It’s the end of the regular season for all minor leagues. Some prospects had good seasons and others were left to hope that 2015 would be a better year. I thought it would be interesting to take a look at which Tampa Bay Rays minor leaguers had the best years in the system in 2014. First, I will look at the Rays pitching prospects, and later I will examine the hitting prospects. There are some rules for this review and they include:
- Career Triple-A players will not be included.
- Players spending a good deal of 2014 with the Rays are not included.
- Only players on full-season teams were considered.
- Starting pitchers must have completed 80 innings and relief pitchers 40.
With that in mind, here is my list of the 12 top performing Rays minor league pitchers in 2014.
Alex Colome (7-6, 3.77 ERA, 86 IP, 73-30 K-BB, 1.33 WHIP at Triple-A Durham): Coming off a 50-game suspension to begin the year. Colome turned in his second straight successful season at Durham. He has cleaned up his command, so look for him to see more major league action next year as a spot-starter or maybe even as a key piece of the Rays’ bullpen.
Matt Andriese (11-8, 3.77 ERA, 162.1 IP, 129-48 K-BB, 1.24 WHIP at Durham): Andriese came to the Rays in the Alex Torres deal and 2014 was his first full Triple-A season. He was perhaps Durham’s best starter, but with the Rays possessing plenty of pitching depth, they will probably ask him to repeat his success in 2015.
Dylan Floro (11-13, 3.48 ERA, 178.2, 112-24 K-BB, 1.30 WHIP at Double-A Montgomery): Floro turned in his third straight stellar season since joining the Rays’ system. He doesn’t seem to have enough of a fastball to be a big league starter, but his selection of pitches and command are outstanding. It will be interesting to see how the Rays use him next year.
Austin Pruitt (9-7, 3.73 ERA, 148 IP, 106-31 K-BB, 1.19 WHIP at High-A Charlotte): A 9th round draft choice out of Houston in 2013, this was his first full season. Pruitt has a good curve and “pitchability”. At 25 years old, the Rays will move him quickly to see what they what they have.
Jacob Faria (7-9, 3.46 ERA, 113 IP, 107-32 K-BB, 1.21 WHIP at Low-A Bowling Green): A 10th round pick in 2010, Faria spent 3 seasons in Rookie ball before being promoted to Low-A. He has great command, but it is too early to tell if his stuff can progress enough to where he can get advanced hitters out.
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Adam Liberatore (6-1, 1.66 ERA, 65 IP, 86-15 K-BB, 0.89 at Durham): Liberatore has been flying under the radar for a long time but 2014 was his breakout year. At 27 years of age, the next step for the Rays is to get him on the 40-man roster and give him a real shot in spring training.
Steve Geltz (3-3, 2.38 ERA, 41.2 IP, 60-17 K-BB, 1.06 WHIP at Durham): Like Colome, Geltz is also coming off a 50-game PED suspension. Upon his return, he showed enough to added to the 40-man roster and get a September call-up, although his results have not been good so far.
Jake Thompson (5-1, 2.79 ERA, 51.2 IP, 44-15 K-BB, 1.45 WHIP between Montgomery and Durham): Thompson spent four years in the Rays system as a starter and it didn’t work out well for him. Shifted to the bullpen this season, he thrived at both Double-A and Triple-A. The Rays will want to see if he can repeat with a full season at Durham.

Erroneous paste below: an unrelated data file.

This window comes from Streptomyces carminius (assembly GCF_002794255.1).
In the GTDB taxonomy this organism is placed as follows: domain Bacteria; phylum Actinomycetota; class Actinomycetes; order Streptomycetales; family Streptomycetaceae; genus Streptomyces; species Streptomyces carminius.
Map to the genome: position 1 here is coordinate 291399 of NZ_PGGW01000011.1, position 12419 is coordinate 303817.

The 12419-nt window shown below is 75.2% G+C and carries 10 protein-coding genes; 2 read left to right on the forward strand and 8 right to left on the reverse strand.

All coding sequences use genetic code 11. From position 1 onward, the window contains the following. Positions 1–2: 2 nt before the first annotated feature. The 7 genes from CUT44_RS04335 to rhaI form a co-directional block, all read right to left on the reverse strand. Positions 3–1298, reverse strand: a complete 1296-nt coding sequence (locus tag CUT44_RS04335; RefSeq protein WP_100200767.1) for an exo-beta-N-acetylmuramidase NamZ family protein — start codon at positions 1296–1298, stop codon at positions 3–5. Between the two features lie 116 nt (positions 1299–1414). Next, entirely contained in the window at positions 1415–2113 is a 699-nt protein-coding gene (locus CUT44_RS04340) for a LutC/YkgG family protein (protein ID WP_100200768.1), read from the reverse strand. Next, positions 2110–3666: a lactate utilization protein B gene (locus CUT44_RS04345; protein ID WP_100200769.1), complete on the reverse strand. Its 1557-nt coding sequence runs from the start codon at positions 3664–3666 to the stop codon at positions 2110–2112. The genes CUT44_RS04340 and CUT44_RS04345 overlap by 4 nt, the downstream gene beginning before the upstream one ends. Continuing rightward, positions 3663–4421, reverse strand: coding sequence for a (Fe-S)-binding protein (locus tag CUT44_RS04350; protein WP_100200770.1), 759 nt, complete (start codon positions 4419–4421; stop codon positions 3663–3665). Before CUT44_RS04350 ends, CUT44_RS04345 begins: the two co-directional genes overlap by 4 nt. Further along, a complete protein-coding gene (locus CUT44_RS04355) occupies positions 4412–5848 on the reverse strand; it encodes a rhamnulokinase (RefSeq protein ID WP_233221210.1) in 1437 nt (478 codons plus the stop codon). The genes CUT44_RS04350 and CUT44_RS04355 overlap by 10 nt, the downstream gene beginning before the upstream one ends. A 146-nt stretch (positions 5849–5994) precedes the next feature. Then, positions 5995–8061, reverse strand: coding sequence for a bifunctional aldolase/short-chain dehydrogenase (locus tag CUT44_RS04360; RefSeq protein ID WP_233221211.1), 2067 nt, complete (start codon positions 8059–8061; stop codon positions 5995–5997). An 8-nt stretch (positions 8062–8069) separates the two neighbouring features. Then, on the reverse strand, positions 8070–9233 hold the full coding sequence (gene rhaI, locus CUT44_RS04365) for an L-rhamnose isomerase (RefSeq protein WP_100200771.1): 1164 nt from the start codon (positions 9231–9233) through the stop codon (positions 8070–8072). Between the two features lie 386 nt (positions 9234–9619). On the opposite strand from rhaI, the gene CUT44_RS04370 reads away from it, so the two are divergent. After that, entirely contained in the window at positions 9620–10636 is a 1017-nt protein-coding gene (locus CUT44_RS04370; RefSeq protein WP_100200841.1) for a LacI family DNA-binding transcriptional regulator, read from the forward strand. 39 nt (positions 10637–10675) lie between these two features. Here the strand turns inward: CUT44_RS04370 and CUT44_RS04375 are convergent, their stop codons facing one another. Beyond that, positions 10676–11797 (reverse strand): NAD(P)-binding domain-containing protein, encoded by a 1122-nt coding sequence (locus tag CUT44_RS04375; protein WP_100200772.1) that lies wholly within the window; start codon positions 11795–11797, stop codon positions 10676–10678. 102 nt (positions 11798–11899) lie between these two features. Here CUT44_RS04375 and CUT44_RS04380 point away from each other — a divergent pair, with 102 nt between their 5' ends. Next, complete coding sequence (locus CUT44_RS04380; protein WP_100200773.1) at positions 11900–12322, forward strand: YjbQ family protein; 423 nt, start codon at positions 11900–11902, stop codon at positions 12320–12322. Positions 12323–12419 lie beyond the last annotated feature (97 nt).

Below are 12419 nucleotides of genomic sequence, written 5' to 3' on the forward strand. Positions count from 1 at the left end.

Bryce Stowell (4-2, 1.92 ERA, 51.2 IP, 55-21 K-BB ratio, 1.20 WHIP between Montgomery and Durham): Stowell was picked up on waivers from Cleveland. He’s 27 years of age and has been injured much of his career, but he found lightning in a bottle this year. If he stays with the Rays organization next year, he will probably move up to Durham for the full season.
Kevin Brandt (3-2, 2.11 ERA, 64 IP, 53-28 K-BB, 1.28 WHP between Charlotte and Montgomery): The 25 year old Brandt was an 18th round draft choice out of East Carolina in 2012. His ERA continues to be impressive as he has a 2.26 career mark, but it remains to be seen whether he can continue pitching well at higher levels.
Colton Reavis (3-3, 2.15 ERA, 62.2, 68-26 K-BB, 1.03 WHP between Bowling Green and Charlotte): Reavis was drafted out of college in the 30th round of the 2013 Draft, but he has impressed in his first two seasons. He is headed for the Arizona Fall League this fall, so clearly the Rays see something in him.
Merrill Kelly (9-4, 2.76 ERA, 114 IP, 108-37 K-BB, 1.26 WHIP at Durham): A deceptive right-hander, Kelly has gotten Triple-A batters out as both a starter and a reliever. Unfortunately for him, he is in an organization with plenty of starting depth, but he has good enough stuff to have a chance at a relief role.
It is interesting to note that only three of the Rays minor leaguers mentioned above–Alex Colome, Matt Andriese and Dylan Floro–were listed in Baseball America’s 2014 top 30 prospect list. On the other hand, nine top 30 prospects, including top prospects Taylor Guerrieri and Enny Romero, did not make the list mostly because of command problems and injuries.
Two of the pitchers on our list, Alex Colome and Steve Geltz, have had a cup of coffee with the Rays. Others will probably follow. Some top prospects not on the list will rebound and have good season in 2015. It’s all part of the process of assembling a major league pitching staff from a bunch or players who may or may not have the stuff to make it in the show.